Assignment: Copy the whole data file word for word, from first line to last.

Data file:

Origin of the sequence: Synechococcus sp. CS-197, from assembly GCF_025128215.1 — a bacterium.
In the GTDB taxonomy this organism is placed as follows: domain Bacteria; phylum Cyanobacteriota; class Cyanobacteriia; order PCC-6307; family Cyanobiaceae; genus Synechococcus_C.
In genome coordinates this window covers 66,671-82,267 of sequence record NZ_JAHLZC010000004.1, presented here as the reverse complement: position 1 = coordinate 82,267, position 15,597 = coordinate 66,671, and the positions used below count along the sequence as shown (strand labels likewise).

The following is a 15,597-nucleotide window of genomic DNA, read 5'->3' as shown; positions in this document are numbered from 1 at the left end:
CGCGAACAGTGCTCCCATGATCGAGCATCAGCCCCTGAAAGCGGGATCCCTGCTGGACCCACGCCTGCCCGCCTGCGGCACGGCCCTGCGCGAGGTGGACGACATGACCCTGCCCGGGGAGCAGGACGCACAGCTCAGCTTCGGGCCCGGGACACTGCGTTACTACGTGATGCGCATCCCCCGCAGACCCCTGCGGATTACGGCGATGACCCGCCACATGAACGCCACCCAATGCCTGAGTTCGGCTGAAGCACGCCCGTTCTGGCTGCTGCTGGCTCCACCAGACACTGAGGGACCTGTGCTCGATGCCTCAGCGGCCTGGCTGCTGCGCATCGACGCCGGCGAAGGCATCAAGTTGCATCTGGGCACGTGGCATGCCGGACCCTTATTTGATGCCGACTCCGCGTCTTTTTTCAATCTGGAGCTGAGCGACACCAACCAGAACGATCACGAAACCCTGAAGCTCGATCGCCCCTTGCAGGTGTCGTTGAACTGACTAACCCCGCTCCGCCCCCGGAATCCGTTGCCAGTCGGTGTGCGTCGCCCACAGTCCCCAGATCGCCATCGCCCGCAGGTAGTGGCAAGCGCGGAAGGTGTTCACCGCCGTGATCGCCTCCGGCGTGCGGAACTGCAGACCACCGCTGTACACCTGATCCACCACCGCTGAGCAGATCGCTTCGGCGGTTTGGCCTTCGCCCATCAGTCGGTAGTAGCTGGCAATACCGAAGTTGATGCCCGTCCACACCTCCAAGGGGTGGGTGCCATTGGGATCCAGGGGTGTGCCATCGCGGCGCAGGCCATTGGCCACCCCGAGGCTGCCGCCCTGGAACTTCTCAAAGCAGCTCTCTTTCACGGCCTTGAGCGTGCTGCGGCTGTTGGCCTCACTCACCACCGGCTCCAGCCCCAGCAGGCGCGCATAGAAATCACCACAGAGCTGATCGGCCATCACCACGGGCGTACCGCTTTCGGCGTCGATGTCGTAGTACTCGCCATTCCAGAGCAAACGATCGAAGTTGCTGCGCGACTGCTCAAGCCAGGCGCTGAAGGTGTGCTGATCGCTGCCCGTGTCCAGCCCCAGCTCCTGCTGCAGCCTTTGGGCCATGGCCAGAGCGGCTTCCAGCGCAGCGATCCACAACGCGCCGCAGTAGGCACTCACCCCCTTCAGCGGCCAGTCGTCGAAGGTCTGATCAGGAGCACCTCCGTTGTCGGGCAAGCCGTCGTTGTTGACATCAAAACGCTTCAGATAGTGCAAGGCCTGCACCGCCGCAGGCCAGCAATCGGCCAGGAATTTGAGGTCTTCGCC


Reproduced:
Origin of the sequence: Synechococcus sp. CS-197, from assembly GCF_025128215.1 — a bacterium.
In the GTDB taxonomy this organism is placed as follows: domain Bacteria; phylum Cyanobacteriota; class Cyanobacteriia; order PCC-6307; family Cyanobiaceae; genus Synechococcus_C.
In genome coordinates this window covers 66,671-82,267 of sequence record NZ_JAHLZC010000004.1, presented here as the reverse complement: position 1 = coordinate 82,267, position 15,597 = coordinate 66,671, and the positions used below count along the sequence as shown (strand labels likewise).

The following is a 15,597-nucleotide window of genomic DNA, read 5'->3' as shown; positions in this document are numbered from 1 at the left end:
CGCGAACAGTGCTCCCATGATCGAGCATCAGCCCCTGAAAGCGGGATCCCTGCTGGACCCACGCCTGCCCGCCTGCGGCACGGCCCTGCGCGAGGTGGACGACATGACCCTGCCCGGGGAGCAGGACGCACAGCTCAGCTTCGGGCCCGGGACACTGCGTTACTACGTGATGCGCATCCCCCGCAGACCCCTGCGGATTACGGCGATGACCCGCCACATGAACGCCACCCAATGCCTGAGTTCGGCTGAAGCACGCCCGTTCTGGCTGCTGCTGGCTCCACCAGACACTGAGGGACCTGTGCTCGATGCCTCAGCGGCCTGGCTGCTGCGCATCGACGCCGGCGAAGGCATCAAGTTGCATCTGGGCACGTGGCATGCCGGACCCTTATTTGATGCCGACTCCGCGTCTTTTTTCAATCTGGAGCTGAGCGACACCAACCAGAACGATCACGAAACCCTGAAGCTCGATCGCCCCTTGCAGGTGTCGTTGAACTGACTAACCCCGCTCCGCCCCCGGAATCCGTTGCCAGTCGGTGTGCGTCGCCCACAGTCCCCAGATCGCCATCGCCCGCAGGTAGTGGCAAGCGCGGAAGGTGTTCACCGCCGTGATCGCCTCCGGCGTGCGGAACTGCAGACCACCGCTGTACACCTGATCCACCACCGCTGAGCAGATCGCTTCGGCGGTTTGGCCTTCGCCCATCAGTCGGTAGTAGCTGGCAATACCGAAGTTGATGCCCGTCCACACCTCCAAGGGGTGGGTGCCATTGGGATCCAGGGGTGTGCCATCGCGGCGCAGGCCATTGGCCACCCCGAGGCTGCCGCCCTGGAACTTCTCAAAGCAGCTCTCTTTCACGGCCTTGAGCGTGCTGCGGCTGTTGGCCTCACTCACCACCGGCTCCAGCCCCAGCAGGCGCGCATAGAAATCACCACAGAGCTGATCGGCCATCACCACGGGCGTACCGCTTTCGGCGTCGATGTCGTAGTACTCGCCATTCCAGAGCAAACGATCGAAGTTGCTGCGCGACTGCTCAAGCCAGGCGCTGAAGGTGTGCTGATCGCTGCCCGTGTCCAGCCCCAGCTCCTGCTGCAGCCTTTGGGCCATGGCCAGAGCGGCTTCCAGCGCAGCGATCCACAACGCGCCGCAGTAGGCACTCACCCCCTTCAGCGGCCAGTCGTCGAAGGTCTGATCAGGAGCACCTCCGTTGTCGGGCAAGCCGTCGTTGTTGACATCAAAACGCTTCAGATAGTGCAAGGCCTGCACCGCCGCAGGCCAGCAATCGGCCAGGAATTTGAGGTCTTCGCC